Glassy beads hint at site of mysterious missing crater

April 5, 2018 by Caroline Brogan, Imperial College London
The sampling area at Larkman Nunatak. Credit: Imperial College London

Imperial experts have found a 'breadcrumb trail' of debris from an 800,000 year old meteor impact

Around 800,000 years ago, a 20 kilometre meteor collided with the earth, producing a zone of in Australasia which covers a tenth of the Earth's surface.

However, despite the impact's relatively young age in geological terms, and the meteor's size, the resulting 's location eludes us.

It's a mystery. If a relatively young, 20 kilometre-wide crater can escape detection, how do we find impact craters that are many millions of years old?

Earth scientists Dr. Matthew Genge from Imperial College London and Dr. Matthias Van Ginneken from Vrije University in Belgium are on a mission to find the impact site.

Dr. Genge, from Imperial's Department of Earth Science & Engineering, said: "It's a mystery. If a relatively young, 20 kilometre-wide crater can escape detection, how do we find that are many millions of years old? And what hope do we have of predicting future collisions if older craters can just disappear?"

Cosmic crumb trail

Scientists have already found debris from the collision, in the form of glassy 'beads' a centimetre in diameter known as tektites, scattered from Australia to Vietnam.

Following impact debris could help experts find mysterious crater. Credit: Imperial College London

The tektites are thought to begin as molten spray from the impact, and have settled over an area of more than 150 million square kilometres.

Now, Dr. Genge and Dr. Van Ginneken have found smaller versions from the same impact, called microtektites, as far south as Antarctica. They uncovered the tiny round structures, which are the width of a human hair, in the Larkman Nunatak in Antarctica's Grosvenor Mountains.

Dr. Genge said: "We found tiny yellow glass spherules within glacial debris in Antarctica, and our analysis of potassium and sodium suggests that these were thrown the farthest from the impact crater."


During and after an impact, levels of potassium and sodium in the resulting debris drop as they travel. The hottest debris end up farthest away, and end up carrying lower levels of potassium and sodium, which provides a 'fossil compass' that points to the area of impact.

A microtektite from Larkman Nunatak. It is the width of a human hair. Credit: Imperial College London

Dr. Van Ginneken explained: "There are some significant differences between the Antarctic microtektites and the larger tektites found closer to the impact site in Australasia. The microtektites contain less sodium and potassium, which are easily lost under hot conditions. Our microtektites appear to have been hotter, which means they are furthest from the initial impact.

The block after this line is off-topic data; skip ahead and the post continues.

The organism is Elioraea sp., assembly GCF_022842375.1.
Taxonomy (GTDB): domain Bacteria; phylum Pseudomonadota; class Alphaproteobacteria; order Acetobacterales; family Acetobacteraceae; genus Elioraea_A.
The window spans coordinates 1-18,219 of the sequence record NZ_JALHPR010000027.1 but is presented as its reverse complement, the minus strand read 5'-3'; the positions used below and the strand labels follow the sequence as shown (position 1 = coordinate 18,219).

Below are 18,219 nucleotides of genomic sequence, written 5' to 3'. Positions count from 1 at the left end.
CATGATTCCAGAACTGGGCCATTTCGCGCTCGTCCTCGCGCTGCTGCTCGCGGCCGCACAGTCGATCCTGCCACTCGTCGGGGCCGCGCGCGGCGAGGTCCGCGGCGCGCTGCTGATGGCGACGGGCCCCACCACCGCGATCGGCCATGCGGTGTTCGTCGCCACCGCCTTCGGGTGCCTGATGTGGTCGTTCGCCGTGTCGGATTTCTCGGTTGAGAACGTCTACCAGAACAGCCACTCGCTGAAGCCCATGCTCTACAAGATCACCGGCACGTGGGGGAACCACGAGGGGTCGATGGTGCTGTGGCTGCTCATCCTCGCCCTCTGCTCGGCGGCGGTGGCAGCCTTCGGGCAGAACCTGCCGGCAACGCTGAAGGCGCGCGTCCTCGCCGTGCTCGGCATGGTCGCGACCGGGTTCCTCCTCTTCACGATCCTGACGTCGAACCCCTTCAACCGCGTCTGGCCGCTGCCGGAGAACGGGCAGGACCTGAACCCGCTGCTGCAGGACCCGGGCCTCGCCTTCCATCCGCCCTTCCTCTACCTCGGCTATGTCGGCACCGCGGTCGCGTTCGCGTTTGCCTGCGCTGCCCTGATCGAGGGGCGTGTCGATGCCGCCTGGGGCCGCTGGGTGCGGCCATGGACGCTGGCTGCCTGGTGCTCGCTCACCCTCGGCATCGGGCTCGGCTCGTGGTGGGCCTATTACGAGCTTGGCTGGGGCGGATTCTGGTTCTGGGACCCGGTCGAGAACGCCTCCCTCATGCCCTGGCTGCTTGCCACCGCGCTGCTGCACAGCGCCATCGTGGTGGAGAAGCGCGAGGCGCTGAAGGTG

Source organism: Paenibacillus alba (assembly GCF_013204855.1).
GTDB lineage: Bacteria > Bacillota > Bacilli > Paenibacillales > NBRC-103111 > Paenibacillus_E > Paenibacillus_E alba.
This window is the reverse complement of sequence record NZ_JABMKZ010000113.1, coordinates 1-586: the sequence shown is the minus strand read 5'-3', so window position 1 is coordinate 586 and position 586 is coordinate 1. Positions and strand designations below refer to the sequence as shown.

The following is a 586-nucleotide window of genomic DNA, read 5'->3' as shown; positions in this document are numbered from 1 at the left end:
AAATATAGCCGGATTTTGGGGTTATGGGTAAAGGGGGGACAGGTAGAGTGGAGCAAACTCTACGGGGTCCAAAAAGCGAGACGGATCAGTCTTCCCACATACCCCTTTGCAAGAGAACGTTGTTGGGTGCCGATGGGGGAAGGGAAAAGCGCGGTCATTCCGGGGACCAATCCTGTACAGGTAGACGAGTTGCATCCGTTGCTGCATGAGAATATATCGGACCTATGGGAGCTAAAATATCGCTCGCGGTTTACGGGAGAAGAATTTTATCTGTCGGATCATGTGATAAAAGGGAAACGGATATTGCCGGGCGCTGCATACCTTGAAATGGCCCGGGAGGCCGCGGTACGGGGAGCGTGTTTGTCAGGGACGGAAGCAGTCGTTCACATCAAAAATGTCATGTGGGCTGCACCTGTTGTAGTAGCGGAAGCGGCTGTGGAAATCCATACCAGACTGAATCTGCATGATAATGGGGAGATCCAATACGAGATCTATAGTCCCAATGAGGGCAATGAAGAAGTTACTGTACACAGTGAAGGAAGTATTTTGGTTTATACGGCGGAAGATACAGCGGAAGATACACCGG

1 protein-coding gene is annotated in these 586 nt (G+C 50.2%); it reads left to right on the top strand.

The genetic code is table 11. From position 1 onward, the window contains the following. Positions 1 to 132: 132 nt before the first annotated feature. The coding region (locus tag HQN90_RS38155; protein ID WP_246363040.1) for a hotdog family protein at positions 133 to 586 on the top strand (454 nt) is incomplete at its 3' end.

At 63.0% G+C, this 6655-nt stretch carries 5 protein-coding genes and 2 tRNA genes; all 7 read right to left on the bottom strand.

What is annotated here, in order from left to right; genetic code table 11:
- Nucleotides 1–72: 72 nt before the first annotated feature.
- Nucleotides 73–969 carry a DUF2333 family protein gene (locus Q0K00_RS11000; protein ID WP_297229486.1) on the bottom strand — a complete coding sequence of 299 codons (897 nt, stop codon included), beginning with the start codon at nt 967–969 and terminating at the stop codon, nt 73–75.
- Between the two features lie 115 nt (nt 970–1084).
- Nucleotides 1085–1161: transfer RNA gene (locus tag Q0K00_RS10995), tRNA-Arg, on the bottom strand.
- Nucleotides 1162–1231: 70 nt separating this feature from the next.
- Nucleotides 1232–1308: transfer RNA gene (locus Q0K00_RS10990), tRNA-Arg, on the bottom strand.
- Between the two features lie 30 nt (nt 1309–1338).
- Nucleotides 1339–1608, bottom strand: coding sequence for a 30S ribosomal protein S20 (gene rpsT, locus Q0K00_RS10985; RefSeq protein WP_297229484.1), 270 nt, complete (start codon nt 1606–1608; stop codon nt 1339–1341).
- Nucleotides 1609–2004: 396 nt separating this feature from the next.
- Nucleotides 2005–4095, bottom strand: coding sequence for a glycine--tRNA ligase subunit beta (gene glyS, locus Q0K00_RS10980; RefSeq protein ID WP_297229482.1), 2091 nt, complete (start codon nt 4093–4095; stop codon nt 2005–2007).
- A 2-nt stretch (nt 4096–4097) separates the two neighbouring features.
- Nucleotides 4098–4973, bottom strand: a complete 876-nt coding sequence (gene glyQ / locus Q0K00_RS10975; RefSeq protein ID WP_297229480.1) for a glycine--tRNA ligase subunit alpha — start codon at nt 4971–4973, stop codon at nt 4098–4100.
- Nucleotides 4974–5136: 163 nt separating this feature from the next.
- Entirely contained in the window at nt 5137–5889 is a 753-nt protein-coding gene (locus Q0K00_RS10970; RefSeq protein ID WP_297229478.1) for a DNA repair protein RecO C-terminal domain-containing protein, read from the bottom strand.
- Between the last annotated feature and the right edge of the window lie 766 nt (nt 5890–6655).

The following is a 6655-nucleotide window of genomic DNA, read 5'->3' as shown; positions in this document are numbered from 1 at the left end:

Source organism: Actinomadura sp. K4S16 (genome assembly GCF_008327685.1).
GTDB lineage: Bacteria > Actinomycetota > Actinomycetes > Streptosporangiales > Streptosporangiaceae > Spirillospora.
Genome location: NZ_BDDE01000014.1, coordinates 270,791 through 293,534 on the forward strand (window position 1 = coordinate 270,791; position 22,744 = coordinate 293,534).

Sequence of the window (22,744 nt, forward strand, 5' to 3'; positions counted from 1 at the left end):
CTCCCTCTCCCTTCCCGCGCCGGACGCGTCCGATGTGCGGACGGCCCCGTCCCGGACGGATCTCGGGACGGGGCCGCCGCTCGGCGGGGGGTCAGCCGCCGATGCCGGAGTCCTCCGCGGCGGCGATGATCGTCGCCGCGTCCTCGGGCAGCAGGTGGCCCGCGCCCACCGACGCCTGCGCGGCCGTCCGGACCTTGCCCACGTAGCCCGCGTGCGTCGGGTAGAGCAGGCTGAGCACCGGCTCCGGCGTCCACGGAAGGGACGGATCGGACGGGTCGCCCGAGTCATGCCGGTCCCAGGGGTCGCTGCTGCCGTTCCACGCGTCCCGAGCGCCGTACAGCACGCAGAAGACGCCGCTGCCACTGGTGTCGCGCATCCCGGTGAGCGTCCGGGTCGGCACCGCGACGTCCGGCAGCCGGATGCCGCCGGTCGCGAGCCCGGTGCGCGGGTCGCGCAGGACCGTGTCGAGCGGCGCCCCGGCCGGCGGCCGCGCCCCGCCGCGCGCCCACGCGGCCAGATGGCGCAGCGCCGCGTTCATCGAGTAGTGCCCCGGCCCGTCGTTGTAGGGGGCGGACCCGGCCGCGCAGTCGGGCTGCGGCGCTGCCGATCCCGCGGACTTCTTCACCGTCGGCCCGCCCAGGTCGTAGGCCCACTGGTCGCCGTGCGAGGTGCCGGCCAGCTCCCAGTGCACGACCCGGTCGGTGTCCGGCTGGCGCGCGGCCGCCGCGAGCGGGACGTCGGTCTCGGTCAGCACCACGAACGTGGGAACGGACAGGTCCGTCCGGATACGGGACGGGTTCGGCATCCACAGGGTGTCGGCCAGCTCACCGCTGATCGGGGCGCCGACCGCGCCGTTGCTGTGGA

"Following the breadcrumb trail of debris from hotter to cooler should lead us to the crater."

Finding hotter debris furthest from the collision site seems counter-intuitive, but Dr. Genge says this effect is to be expected.

He explained: "Imagine an asteroid several kilometres wide hitting the ground at a speed of ten kilometres per second. Initially, all that energy is focused at the point that the asteroid first touches the ground, which vaporises the rock. The energy then moves outwards and weakens melting rock as it spreads."

Larkman Nunatak. Arrow indicates where the microtektites were collected. Credit: Imperial College London
Collision course

Meteors crash into Earth more often than one might think and yet, despite their sometimes catastrophic effects, their remains can be difficult to detect. Yet the experts' discovery has more significance than just one mysterious impact years ago—it might help them find other missing craters.

Dr. Genge and Dr. Van Ginneken believe their technique of testing levels of potassium and sodium among tektites and microtektites could help them trace more ancient impacts. Dr. Genge said: "Tiny debris are scattered over most of the globe, and are probably offering clues that we haven't tapped into yet."

Nonetheless, they say this is the best evidence yet that the collision occurred 800,000 years ago – but the ultimate proof lies in finding the crater itself. The team hopes these tiny new clues will help lead the way.

Explore further: Meteorite impact caused the highest temperature ever recorded on Earth's surface

More information: M. Van Ginneken et al. A new type of highly-vaporized microtektite from the Transantarctic Mountains, Geochimica et Cosmochimica Acta (2018). DOI: 10.1016/j.gca.2018.02.041

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4 / 5 (2) Apr 06, 2018
The writer confused 20km wide asteroid and 20km crater... the dino asteroid was 11km you could just about see it rolling around in the sky the size of the moon if you were on the same continent as it, 1000km away. its not probable that an asteroid 2x as big as the dino one hit use 1 million yrs ago, although many 5-6 km wide meteorites have hit since then, yielding 200km craters.
not rated yet Apr 06, 2018
Please check your sources...
2 / 5 (4) Apr 06, 2018
Yep, for a 20 km diameter crater I would expect a ~ 1 km impactor. If it really was a 20 km wide impactor, I doubt we'd be here!

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